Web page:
First Lt. Alonzo H. Cushing
Photo Credit: Wikipedia
After years of dogged persistence by a Wisconsin woman and being put on hold the last couple months due to a search for relatives, First Lt. Alonzo H. Cushing received the Medal of Honor on November 6, 2014 for his actions at Gettysburg July 3, 1863.
Cushing, and his men, were part of the artillery barrage that preceded and continued through the Confederate attack on the center of the Union line, the third and final day of the battle at Gettysburg. Positioned on Cemetery Ridge, Cushing commanded artillery fire against the assault we now know as Pickett’s Charge.
The battle was bloody and brutal. So many soldiers fell injured and dying. As Cushing commanded his battery he too was hit. First in the shoulder and then a second shot tore open his mid-section. With his own hands he pushed his protruding bowels back in his body and continued with his command. Told to remove to the rear Cushing refused and had his first sergeant yell out his orders. Determined to hold his part of the Union line, Cushing was killed by a third bullet that hit him in the head. He died there on the Gettysburg battlefield. He was only 22 years old.
Certainly Cushing was one of the many dead President Lincoln spoke of a few months later when he gave his now famous address at the dedication of the National Cemetery at Gettysburg.
“ . . . that from these honored dead we take increased devotion to that cause for which they gave the last full measure of devotion — that we here highly resolve that these dead shall not have died in vain — that this nation, under God, shall have a new birth of freedom — and that government of the people, by the people, for the people, shall not perish from the earth.” Abraham Lincoln – Gettysburg Address – November 19, 1863
And finally this past week, 151 years later, First Lt. Alonzo H. Cushing received the Medal of Honor from President Barak Obama. I watched the White House ceremony on YouTube.
My first visit trip to Gettysburg was six years ago. I distinctly remember seeing the monument to Cushing on Cemetery Ridge. I had no idea who he was. It wasn’t until I did some research after that trip that I got the full impact of his actions. The grit and determination of a young man to persevere despite injury and pain. He stood among the smoke, the fear, the sounds of battle, holding his stomach so it wouldn’t spill onto the field and continued to lead. Cushing would not and did not let his commanding officers down, nor his men or his country.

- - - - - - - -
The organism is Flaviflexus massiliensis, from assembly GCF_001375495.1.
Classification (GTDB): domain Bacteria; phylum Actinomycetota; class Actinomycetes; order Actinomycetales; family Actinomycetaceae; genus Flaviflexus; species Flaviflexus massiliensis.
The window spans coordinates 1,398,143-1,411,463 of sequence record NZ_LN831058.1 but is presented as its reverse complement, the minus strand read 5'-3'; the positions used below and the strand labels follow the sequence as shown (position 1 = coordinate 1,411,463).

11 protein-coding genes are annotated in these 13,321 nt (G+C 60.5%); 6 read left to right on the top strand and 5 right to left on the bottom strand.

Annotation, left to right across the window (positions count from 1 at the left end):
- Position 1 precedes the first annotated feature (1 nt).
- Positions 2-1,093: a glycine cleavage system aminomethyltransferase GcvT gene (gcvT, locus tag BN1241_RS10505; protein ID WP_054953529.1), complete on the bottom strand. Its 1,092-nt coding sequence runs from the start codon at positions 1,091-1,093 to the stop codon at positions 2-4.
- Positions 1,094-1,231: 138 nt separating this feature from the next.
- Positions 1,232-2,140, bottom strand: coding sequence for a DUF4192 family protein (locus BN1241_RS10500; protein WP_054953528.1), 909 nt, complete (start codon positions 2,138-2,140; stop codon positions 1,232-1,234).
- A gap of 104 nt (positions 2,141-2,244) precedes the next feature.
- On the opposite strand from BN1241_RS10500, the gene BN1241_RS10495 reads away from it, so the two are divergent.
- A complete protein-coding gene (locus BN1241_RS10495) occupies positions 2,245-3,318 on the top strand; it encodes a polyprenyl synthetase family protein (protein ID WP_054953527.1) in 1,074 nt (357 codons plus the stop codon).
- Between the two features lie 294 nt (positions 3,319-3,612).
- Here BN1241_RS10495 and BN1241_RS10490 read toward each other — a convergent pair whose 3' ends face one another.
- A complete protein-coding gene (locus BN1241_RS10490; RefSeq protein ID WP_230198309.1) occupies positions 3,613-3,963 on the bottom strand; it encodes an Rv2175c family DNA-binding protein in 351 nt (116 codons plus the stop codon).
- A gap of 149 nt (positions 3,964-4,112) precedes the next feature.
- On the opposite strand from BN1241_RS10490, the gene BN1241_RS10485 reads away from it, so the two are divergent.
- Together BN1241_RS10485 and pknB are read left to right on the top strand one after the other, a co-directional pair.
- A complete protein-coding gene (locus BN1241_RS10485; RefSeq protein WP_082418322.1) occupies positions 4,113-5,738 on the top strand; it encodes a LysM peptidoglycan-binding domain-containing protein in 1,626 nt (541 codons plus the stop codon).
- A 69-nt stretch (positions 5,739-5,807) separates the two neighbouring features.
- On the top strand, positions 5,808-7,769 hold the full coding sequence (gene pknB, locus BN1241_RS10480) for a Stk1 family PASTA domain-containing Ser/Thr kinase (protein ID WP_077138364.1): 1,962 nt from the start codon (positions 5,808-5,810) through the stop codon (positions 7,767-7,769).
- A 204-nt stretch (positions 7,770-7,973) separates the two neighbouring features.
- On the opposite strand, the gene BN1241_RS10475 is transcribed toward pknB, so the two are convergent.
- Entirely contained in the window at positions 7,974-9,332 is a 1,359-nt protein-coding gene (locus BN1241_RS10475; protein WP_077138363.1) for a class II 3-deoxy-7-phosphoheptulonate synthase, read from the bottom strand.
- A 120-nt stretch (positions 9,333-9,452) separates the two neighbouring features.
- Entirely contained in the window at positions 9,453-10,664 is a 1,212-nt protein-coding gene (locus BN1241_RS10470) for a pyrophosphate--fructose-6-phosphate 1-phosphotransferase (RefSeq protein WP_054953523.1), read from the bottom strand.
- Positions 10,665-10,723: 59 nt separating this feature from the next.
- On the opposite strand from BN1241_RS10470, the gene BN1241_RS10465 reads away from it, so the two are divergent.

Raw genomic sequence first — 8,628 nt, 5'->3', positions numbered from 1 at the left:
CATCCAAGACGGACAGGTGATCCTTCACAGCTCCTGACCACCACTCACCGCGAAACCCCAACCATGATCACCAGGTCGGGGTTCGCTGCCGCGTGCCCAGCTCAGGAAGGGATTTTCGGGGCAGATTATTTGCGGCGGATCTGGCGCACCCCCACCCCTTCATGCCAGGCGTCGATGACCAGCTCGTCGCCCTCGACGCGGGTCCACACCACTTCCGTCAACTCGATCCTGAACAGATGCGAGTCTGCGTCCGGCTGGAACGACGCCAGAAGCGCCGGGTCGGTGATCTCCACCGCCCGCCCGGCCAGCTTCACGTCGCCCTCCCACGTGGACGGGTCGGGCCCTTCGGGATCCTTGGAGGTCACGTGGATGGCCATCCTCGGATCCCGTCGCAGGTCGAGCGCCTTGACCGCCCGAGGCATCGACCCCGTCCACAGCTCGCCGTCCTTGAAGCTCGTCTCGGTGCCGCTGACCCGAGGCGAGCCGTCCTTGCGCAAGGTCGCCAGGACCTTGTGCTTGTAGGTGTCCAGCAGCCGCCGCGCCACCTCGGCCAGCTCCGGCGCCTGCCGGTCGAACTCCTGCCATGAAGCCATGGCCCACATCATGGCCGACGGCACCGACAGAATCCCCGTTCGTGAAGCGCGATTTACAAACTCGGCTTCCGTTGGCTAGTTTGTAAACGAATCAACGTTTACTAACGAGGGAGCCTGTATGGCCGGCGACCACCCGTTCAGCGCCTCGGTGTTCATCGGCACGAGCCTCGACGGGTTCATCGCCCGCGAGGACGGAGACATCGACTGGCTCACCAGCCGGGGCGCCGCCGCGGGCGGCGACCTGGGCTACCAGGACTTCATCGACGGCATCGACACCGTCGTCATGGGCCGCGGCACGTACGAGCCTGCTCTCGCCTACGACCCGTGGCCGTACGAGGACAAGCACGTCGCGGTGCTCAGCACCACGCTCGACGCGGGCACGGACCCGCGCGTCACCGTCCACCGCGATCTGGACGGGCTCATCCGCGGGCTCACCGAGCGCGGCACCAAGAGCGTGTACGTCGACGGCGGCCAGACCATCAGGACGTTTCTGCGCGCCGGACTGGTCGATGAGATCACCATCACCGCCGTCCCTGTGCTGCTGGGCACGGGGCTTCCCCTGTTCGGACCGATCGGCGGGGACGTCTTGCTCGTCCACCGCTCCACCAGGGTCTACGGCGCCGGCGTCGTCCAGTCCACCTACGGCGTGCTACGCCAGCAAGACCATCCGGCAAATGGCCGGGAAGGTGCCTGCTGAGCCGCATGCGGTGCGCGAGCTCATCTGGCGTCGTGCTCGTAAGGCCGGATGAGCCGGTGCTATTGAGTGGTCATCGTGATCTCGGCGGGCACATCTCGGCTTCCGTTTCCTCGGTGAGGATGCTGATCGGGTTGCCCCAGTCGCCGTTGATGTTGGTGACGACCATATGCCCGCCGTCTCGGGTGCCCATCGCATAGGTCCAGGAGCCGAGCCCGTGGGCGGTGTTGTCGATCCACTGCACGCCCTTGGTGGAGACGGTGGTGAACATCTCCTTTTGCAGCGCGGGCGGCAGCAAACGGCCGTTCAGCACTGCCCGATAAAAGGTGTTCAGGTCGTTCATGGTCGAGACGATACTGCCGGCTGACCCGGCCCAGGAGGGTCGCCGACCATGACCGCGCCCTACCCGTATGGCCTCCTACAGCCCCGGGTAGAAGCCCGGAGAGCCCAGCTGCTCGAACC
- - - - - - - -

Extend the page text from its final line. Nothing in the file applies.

Alonzo Cushing’s story struck a cord with me. I never forgot it. I was well aware of who he was and what he did when his name cropped up in the news this past summer. I’m thrilled his actions are being remembered, that people are learning who he was and what he did. That’s my quest here with Genealogy Circle. To promote the need for all of us to document our Civil War ancestor’s stories so they’re not lost to time.
Let’s do that. Tell and retell the journey of our ancestors, through blog posts, family histories, scrapbooks, and photo albums. Don’t let their stories slip through our fingers.
To Alonzo H. Cushing and all soldiers whose unknown acts of heroism and courage have gone unnoticed or slipped into the pages of history – Thank You. May you somehow know of my/our gratitude and that in some way all of you share in receiving this Medal of Honor. I’m certain First Lt. Cushing wouldn’t mind at all.